America's Lawyers Black - Page 17 of 23

America’s Lawyers Black

the largest settlement in U.S. history in an environmental pollution case. Cochran and company coaxed $700 million from Monsanto, Solutia, Pharmacia, and Pfizer Inc., which was awarded to 18,000 Anniston, Alabama, residents who fell sick from chemical contamination.
Equally skilled in the judicial courts and the court of public opinion, the Loyola University School of Law graduate was sworn in as a lawyer in 1963 and spent the following three years as a Los Angeles prosecutor. He developed a knack for reading juries and became the top trial lawyer in the city attorney’s office.
These days, Cochran’s approach in court is to use novel and innovative ways to argue his points to a judge and jury — even if it takes a rhyme or two. “With each case, I try to reduce it down to the simplest common denominator to help people relate or understand,” Cochran explains. “I give them something that they can hold on to, something they can grasp. In the O.J. Simpson trial it was: ‘If the glove doesn’t fit, you must acquit.'”
— Cliff HockerWILLIE GARY
Senior Partner
Gary, Williams, Parenti, Finney,Lewis, McManus, Watson, & Sperando P.L.
Like the biblical tale of David and Goliath, Willie Gary has represented little-known clients against major corporations, earning him the nickname, the “Giant Killer.”
Gary’s practice, which got its start 23 years ago in a humble storefront in Martin County, Florida, has won lawsuits against corporate giants such as Disney and Anheuser-Busch for $240 million and $139 million, respectively. Gary, who is in his mid-50s, is heralded as one of the country’s leading litigators, having won more than 150 cases valued in excess of $1 million each.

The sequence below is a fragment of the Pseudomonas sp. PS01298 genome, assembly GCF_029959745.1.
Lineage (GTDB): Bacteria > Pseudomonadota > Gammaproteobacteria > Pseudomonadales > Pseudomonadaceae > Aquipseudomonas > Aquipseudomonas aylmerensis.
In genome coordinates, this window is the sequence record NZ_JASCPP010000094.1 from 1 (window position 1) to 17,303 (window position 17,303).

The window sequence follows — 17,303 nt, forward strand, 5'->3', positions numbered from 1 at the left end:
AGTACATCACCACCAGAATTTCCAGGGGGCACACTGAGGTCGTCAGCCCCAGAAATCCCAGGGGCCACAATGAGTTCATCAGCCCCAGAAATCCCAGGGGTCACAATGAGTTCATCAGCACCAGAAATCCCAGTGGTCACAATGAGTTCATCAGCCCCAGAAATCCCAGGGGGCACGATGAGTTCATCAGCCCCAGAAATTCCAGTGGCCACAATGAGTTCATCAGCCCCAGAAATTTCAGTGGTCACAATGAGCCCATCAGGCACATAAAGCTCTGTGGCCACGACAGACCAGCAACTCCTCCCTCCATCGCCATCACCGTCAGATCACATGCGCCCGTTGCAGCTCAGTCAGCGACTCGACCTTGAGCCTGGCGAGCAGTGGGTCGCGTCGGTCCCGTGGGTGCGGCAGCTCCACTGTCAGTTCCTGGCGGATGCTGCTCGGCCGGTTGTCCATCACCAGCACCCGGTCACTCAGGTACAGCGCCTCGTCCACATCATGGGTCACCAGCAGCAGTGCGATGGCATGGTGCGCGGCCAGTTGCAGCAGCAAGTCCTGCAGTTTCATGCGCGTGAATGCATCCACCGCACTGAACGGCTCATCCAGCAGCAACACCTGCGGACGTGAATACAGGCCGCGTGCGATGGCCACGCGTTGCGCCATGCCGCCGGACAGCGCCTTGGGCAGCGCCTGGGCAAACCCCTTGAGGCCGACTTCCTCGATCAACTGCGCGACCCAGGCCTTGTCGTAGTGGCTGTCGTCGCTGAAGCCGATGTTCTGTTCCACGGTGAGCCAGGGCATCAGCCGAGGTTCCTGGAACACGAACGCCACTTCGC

He’s a senior partner at Gary, Williams, Parenti, Finney, Lewis, McManus, Watson, & Sperando P.L., which has offices in Stuart and Fort Pierce, Florida. Gary also serves as chair and CEO of the Major Broadcasting Cable Network.
The migrant farm boy who grew up to become a power attorney achieved one of the largest jury verdicts in U.S. history — $500 million for damages suffered by a Mississippi businessman who filed suit in 1995 against the funeral chain The Loewen Group.
“This was a breach of contract case — a concept that I had to simplify to a jury. So, I used phrases like ‘your word is your bond,'” he explains.
Another key tactic was getting inside help. Gary’s trial team took great pains to ferret out former employees of The Loewen Group who helped advance their case.
“We were able to find someone in accounting to verify The Loewen Group was buying up small funeral homes in order to double the prices poor people were paying for services,” he says.
Gary is used to beating the odds. After graduating from North Carolina Central University School of Law only to discover that no one would hire him because he was black, Gary returned to his hometown of Stuart, Florida. He decided to open the first black firm and says he has never “allowed others to dictate his life’s course.”
Langston, Sweet & Freese